Thu 27th November 2014
The successful melding of musical genres is arguably amongst the more creative walks of song-writing, alongside the establishment of a brand new style or indeed the acknowledgement and abjuration of any genre-specific boundaries. Even the most ham-fisted cross-style attempts protrude amongst ranks of more forthright artists; whether as a sore thumb or as a towering expression of personality, attention is drawn to the concept of artistic and often cultural coincidence.
Portland’s generally white musical background is not particularly known for any one style, but the city’s more notable acts share a lackadaisical approach to strict musical conventions. From Wipers’ influentially forward-thinking and self-proclaimed unclassifiable approach to punk, to Agalloch’s progressive and often seamless marriage of neo-folk and black metal, it is clear that the city is quite content with its historically (and geographically) midway identity, unofficially nominating Atriarch as its newest subterranean flag-bearer.
The four-piece commence and ultimately complete their primal outing under a darkened veil, reminiscent of the Herzog’s marriage of bleak catacombs with Popol Vuh’s reverent soundscapes portrayed in the opening frames of Phantom der Nacht. Singular, well-chosen notes ring out with discordant simplicity, connoting the same intimate sense of imbalance present in the early works of Sonic Youth. The immersive setting created by the cryptic and somewhat ceremonial cover allows for the introductory passages to serve as an opening sermon, but it is exactly because of this strong and immediate concept that Atriarch’s fragmentally punk tidings force an immediate step backwards and place the listener in an evaluative state.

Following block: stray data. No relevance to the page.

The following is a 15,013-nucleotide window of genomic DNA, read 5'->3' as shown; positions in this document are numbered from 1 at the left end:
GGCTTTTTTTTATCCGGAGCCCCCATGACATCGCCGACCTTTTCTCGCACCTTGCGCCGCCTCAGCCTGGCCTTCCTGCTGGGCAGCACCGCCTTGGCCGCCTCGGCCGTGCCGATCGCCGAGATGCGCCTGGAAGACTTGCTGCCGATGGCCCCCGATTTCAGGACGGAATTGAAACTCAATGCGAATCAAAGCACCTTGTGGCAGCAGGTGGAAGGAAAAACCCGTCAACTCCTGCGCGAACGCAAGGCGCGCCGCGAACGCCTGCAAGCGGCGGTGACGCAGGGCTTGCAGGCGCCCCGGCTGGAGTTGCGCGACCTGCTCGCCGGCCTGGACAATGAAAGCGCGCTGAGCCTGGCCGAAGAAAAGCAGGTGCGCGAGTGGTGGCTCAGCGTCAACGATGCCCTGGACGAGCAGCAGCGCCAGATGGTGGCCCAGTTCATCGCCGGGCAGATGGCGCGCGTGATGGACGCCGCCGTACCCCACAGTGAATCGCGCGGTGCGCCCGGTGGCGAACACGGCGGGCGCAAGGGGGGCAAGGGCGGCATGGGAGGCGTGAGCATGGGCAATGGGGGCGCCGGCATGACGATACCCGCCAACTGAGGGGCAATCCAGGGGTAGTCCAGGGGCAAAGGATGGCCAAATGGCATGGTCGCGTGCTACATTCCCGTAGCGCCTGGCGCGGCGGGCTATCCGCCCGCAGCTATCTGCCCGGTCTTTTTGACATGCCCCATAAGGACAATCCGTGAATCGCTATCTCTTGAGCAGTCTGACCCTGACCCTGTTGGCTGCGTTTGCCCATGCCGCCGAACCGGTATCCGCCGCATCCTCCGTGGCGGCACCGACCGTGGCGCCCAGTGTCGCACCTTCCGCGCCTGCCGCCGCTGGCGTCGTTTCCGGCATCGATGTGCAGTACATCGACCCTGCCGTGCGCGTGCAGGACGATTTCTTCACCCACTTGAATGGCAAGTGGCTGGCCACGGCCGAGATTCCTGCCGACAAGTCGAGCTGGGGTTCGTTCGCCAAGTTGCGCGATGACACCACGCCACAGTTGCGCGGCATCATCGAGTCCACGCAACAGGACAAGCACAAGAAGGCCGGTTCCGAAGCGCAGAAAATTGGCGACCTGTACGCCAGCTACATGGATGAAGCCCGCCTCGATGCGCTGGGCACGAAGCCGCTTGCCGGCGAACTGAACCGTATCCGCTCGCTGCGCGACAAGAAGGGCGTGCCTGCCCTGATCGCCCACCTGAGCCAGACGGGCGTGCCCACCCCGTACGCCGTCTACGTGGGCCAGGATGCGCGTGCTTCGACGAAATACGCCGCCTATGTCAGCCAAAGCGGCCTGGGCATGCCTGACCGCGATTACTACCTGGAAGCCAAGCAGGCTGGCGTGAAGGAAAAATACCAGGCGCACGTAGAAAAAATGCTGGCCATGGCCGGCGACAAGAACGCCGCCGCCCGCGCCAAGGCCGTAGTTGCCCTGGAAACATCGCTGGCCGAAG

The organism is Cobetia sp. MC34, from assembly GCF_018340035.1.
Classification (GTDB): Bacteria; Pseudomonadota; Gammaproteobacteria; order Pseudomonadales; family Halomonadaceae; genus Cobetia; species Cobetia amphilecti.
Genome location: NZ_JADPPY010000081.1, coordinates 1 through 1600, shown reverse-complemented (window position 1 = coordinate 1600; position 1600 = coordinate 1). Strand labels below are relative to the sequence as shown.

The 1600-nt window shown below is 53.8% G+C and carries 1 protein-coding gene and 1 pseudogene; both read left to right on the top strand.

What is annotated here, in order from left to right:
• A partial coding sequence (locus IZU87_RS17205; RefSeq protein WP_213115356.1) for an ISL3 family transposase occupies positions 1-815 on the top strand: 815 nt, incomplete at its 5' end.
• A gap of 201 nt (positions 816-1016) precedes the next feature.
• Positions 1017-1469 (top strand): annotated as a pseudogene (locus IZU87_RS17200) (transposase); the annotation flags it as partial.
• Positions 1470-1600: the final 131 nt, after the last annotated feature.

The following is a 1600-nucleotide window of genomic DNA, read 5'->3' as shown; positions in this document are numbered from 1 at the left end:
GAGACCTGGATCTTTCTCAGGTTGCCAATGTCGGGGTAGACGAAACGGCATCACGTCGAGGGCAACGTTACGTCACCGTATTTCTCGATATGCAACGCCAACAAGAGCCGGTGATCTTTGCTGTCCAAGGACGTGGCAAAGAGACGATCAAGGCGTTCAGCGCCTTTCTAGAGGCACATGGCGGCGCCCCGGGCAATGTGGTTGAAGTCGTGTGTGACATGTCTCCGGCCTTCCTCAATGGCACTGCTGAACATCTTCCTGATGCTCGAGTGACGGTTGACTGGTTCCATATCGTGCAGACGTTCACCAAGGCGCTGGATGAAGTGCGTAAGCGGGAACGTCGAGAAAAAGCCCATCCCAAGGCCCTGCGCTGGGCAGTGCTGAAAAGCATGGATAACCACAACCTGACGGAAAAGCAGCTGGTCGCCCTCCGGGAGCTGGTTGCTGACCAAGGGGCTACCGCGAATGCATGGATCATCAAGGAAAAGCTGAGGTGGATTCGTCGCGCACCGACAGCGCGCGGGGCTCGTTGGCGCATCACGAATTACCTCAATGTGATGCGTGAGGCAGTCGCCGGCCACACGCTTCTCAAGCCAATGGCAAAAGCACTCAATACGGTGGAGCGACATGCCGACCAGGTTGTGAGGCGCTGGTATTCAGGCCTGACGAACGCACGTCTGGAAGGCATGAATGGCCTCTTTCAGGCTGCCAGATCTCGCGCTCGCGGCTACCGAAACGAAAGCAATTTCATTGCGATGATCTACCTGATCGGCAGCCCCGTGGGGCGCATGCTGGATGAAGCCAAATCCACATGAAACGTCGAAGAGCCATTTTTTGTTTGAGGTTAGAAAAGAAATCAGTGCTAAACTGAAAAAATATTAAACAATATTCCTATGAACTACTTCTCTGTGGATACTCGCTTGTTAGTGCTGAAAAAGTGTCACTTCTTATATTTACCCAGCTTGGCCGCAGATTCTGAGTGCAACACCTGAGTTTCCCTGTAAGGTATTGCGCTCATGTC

Acclimatisation takes more than the album’s length, as the band’s vision becomes steadily more apparent. Often favouring a primitive, tom-heavy approach to building tension, such as the monumental and aptly-named coda to Collapse, the relative sparseness of the cymbal crashes lends an immeasurable weight to the band, unearthing roots in soil heavily trodden by Neurosis. However, the reappearance of a surly punk drawl keeps the listener in a state closer to appraisal than absorption. The vision eventually triumphs as we recognise that these are a part of a bigger picture; the string-work is gloom-ridden and consistent and the structuring is as coherent and authentic as any of the aforementioned comparative artists.
With An Unending Pathway, Atriarch ultimately (but not immediately) prove that the musicians who are conscious of their influences can easily pay homage just as easily as they can simultaneously bolster their own vision. In doing so, they remind us that to be so artistically self-conscious can invoke a critical eye in even the most passive of audiences; to greet such heightened attention perhaps requires a stronger sense of creative commitment than most, regardless of whether the stylistic approach is madcap, anarchic, defiant or simply different.